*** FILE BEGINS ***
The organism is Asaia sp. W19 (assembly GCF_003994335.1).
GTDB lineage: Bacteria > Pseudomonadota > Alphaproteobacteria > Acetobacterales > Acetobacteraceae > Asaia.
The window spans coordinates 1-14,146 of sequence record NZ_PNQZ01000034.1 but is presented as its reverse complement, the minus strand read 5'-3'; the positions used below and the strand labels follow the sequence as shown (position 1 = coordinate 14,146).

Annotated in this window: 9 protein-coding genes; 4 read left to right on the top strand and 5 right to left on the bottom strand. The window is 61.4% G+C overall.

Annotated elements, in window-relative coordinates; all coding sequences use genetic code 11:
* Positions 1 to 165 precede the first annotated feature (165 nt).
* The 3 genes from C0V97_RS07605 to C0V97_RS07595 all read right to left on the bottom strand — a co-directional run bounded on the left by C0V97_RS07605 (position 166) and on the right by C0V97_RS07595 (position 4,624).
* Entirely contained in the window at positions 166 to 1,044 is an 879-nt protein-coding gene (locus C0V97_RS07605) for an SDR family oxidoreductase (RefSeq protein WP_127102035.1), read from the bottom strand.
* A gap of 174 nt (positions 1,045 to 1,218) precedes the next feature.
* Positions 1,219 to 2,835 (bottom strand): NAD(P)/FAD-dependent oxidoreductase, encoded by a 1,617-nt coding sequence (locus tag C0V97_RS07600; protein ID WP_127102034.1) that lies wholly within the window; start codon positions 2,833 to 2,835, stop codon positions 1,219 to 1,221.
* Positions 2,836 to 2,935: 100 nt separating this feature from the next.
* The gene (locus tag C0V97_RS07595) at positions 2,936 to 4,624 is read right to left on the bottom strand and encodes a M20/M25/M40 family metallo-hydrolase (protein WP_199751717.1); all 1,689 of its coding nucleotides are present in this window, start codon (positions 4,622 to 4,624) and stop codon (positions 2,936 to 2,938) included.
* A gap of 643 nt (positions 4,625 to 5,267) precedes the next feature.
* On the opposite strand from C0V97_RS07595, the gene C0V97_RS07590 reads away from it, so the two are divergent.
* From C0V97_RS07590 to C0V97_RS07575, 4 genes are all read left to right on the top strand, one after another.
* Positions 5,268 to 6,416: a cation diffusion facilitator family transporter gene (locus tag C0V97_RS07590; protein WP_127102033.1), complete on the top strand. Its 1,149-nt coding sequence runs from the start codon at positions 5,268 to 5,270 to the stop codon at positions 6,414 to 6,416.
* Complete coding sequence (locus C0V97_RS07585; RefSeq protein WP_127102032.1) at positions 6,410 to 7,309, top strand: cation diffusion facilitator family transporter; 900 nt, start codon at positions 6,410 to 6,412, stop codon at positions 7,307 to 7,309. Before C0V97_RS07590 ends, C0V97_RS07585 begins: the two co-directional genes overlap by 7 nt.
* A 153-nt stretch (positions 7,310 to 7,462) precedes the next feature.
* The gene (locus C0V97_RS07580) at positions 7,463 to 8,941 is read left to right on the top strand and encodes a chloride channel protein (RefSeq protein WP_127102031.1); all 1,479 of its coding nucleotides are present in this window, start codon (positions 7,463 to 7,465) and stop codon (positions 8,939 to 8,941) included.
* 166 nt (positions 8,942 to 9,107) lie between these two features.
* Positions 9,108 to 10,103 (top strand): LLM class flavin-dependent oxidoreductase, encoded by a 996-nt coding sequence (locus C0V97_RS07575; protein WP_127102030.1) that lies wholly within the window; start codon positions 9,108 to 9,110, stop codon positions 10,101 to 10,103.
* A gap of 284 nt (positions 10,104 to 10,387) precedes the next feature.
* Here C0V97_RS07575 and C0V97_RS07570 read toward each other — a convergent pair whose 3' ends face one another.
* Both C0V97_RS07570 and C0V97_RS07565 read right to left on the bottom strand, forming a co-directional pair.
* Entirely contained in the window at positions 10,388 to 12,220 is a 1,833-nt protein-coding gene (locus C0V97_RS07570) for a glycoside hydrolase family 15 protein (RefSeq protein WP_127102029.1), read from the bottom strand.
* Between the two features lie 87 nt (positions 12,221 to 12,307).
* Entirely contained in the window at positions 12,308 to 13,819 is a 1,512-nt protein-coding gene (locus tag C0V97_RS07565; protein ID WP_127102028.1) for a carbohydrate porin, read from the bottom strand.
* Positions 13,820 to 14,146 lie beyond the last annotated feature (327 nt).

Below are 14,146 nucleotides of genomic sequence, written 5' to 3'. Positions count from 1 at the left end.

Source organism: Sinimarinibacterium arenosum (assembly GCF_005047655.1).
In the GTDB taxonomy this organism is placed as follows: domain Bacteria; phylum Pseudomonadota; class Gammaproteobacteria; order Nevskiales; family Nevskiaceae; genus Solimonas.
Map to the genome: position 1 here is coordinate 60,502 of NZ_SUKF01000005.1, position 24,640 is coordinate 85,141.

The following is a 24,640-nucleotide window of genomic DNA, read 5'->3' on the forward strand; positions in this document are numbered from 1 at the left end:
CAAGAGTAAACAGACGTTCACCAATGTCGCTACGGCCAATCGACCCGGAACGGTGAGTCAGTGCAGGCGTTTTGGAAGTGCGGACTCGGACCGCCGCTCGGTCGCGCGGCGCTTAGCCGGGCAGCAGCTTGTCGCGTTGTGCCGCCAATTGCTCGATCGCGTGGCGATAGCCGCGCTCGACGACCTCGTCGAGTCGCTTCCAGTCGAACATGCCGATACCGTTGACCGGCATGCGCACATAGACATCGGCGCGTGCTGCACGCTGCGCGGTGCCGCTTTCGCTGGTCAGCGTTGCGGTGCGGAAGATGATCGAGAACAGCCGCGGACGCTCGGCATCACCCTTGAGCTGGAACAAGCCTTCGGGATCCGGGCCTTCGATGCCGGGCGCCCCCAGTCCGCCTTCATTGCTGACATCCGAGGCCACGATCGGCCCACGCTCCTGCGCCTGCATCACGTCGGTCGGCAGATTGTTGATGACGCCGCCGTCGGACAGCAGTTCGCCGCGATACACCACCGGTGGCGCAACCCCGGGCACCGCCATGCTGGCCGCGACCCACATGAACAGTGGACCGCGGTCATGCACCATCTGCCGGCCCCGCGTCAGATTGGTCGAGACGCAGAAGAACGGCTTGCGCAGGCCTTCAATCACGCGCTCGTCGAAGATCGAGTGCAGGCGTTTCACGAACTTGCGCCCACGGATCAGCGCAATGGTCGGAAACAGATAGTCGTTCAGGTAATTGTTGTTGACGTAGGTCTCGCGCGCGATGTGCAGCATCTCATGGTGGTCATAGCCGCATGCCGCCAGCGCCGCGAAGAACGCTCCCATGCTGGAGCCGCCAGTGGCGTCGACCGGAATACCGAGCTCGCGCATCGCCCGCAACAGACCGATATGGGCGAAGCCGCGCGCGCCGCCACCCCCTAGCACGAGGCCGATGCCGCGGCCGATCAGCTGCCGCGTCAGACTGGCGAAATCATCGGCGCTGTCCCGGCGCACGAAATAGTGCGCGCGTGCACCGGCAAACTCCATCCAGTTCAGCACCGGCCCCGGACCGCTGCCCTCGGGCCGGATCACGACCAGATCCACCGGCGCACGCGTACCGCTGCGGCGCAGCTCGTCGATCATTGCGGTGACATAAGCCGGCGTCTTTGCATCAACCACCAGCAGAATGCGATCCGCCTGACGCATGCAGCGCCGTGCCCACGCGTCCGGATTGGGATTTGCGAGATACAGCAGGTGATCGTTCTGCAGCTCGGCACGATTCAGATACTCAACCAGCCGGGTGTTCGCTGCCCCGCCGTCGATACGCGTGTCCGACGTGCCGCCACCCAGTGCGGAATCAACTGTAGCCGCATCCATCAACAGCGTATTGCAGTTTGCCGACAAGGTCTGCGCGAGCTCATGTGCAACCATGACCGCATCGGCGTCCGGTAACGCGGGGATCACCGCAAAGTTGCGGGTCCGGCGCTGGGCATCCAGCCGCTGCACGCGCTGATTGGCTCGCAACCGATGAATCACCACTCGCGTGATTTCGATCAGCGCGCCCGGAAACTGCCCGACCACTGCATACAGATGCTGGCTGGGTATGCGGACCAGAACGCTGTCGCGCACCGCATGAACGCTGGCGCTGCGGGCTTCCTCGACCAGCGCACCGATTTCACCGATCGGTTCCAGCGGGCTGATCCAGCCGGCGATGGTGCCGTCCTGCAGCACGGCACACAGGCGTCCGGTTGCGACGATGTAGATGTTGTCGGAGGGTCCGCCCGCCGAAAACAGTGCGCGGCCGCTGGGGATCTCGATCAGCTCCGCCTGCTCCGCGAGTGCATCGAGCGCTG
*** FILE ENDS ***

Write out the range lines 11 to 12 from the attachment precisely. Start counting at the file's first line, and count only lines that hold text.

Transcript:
* Positions 2,836 to 2,935: 100 nt separating this feature from the next.
* The gene (locus tag C0V97_RS07595) at positions 2,936 to 4,624 is read right to left on the bottom strand and encodes a M20/M25/M40 family metallo-hydrolase (protein WP_199751717.1); all 1,689 of its coding nucleotides are present in this window, start codon (positions 4,622 to 4,624) and stop codon (positions 2,936 to 2,938) included.